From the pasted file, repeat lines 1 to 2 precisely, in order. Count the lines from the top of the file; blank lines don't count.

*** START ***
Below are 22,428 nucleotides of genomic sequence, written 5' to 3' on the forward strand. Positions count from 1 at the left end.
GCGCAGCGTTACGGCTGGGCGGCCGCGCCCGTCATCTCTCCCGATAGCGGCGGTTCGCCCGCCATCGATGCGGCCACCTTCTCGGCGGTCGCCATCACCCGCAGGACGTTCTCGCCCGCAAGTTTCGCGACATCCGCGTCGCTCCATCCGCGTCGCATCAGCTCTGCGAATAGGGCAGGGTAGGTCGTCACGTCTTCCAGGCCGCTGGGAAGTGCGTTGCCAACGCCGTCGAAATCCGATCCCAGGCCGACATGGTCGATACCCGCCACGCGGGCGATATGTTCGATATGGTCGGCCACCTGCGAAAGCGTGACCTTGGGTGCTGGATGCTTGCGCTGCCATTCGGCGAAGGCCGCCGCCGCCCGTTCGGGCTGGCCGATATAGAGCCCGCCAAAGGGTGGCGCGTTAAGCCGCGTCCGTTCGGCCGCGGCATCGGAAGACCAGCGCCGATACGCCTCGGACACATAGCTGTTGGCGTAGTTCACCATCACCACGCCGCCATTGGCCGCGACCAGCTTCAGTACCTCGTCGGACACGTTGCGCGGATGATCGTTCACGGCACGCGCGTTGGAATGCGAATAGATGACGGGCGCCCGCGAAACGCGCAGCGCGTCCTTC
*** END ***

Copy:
Below are 22,428 nucleotides of genomic sequence, written 5' to 3' on the forward strand. Positions count from 1 at the left end.
GCGCAGCGTTACGGCTGGGCGGCCGCGCCCGTCATCTCTCCCGATAGCGGCGGTTCGCCCGCCATCGATGCGGCCACCTTCTCGGCGGTCGCCATCACCCGCAGGACGTTCTCGCCCGCAAGTTTCGCGACATCCGCGTCGCTCCATCCGCGTCGCATCAGCTCTGCGAATAGGGCAGGGTAGGTCGTCACGTCTTCCAGGCCGCTGGGAAGTGCGTTGCCAACGCCGTCGAAATCCGATCCCAGGCCGACATGGTCGATACCCGCCACGCGGGCGATATGTTCGATATGGTCGGCCACCTGCGAAAGCGTGACCTTGGGTGCTGGATGCTTGCGCTGCCATTCGGCGAAGGCCGCCGCCGCCCGTTCGGGCTGGCCGATATAGAGCCCGCCAAAGGGTGGCGCGTTAAGCCGCGTCCGTTCGGCCGCGGCATCGGAAGACCAGCGCCGATACGCCTCGGACACATAGCTGTTGGCGTAGTTCACCATCACCACGCCGCCATTGGCCGCGACCAGCTTCAGTACCTCGTCGGACACGTTGCGCGGATGATCGTTCACGGCACGCGCGTTGGAATGCGAATAGATGACGGGCGCCCGCGAAACGCGCAGCGCGTCCTTC